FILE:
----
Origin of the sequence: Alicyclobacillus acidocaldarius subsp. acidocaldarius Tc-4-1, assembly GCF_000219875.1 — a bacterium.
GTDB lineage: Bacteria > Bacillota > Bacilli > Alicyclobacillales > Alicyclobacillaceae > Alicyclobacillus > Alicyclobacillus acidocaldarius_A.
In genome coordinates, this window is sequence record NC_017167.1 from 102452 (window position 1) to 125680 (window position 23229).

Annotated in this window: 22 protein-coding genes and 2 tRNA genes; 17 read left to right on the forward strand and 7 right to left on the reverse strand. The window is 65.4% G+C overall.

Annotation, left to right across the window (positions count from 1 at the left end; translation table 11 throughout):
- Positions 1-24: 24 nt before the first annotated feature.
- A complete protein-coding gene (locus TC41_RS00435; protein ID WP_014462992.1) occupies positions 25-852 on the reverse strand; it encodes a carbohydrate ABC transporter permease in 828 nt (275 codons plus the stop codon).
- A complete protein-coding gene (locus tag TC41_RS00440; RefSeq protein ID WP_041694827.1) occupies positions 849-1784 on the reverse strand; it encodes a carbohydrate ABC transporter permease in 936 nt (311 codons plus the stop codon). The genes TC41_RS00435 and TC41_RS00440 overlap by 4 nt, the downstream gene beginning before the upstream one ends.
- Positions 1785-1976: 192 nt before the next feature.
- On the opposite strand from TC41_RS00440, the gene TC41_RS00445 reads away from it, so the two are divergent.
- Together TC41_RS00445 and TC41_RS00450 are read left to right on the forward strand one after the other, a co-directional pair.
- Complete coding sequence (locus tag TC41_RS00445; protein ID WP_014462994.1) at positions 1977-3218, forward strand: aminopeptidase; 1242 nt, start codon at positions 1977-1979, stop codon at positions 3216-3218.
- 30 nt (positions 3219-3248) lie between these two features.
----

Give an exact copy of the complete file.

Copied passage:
Origin of the sequence: Alicyclobacillus acidocaldarius subsp. acidocaldarius Tc-4-1, assembly GCF_000219875.1 — a bacterium.
GTDB lineage: Bacteria > Bacillota > Bacilli > Alicyclobacillales > Alicyclobacillaceae > Alicyclobacillus > Alicyclobacillus acidocaldarius_A.
In genome coordinates, this window is sequence record NC_017167.1 from 102452 (window position 1) to 125680 (window position 23229).

Annotated in this window: 22 protein-coding genes and 2 tRNA genes; 17 read left to right on the forward strand and 7 right to left on the reverse strand. The window is 65.4% G+C overall.

Annotation, left to right across the window (positions count from 1 at the left end; translation table 11 throughout):
- Positions 1-24: 24 nt before the first annotated feature.
- A complete protein-coding gene (locus TC41_RS00435; protein ID WP_014462992.1) occupies positions 25-852 on the reverse strand; it encodes a carbohydrate ABC transporter permease in 828 nt (275 codons plus the stop codon).
- A complete protein-coding gene (locus tag TC41_RS00440; RefSeq protein ID WP_041694827.1) occupies positions 849-1784 on the reverse strand; it encodes a carbohydrate ABC transporter permease in 936 nt (311 codons plus the stop codon). The genes TC41_RS00435 and TC41_RS00440 overlap by 4 nt, the downstream gene beginning before the upstream one ends.
- Positions 1785-1976: 192 nt before the next feature.
- On the opposite strand from TC41_RS00440, the gene TC41_RS00445 reads away from it, so the two are divergent.
- Together TC41_RS00445 and TC41_RS00450 are read left to right on the forward strand one after the other, a co-directional pair.
- Complete coding sequence (locus tag TC41_RS00445; protein ID WP_014462994.1) at positions 1977-3218, forward strand: aminopeptidase; 1242 nt, start codon at positions 1977-1979, stop codon at positions 3216-3218.
- 30 nt (positions 3219-3248) lie between these two features.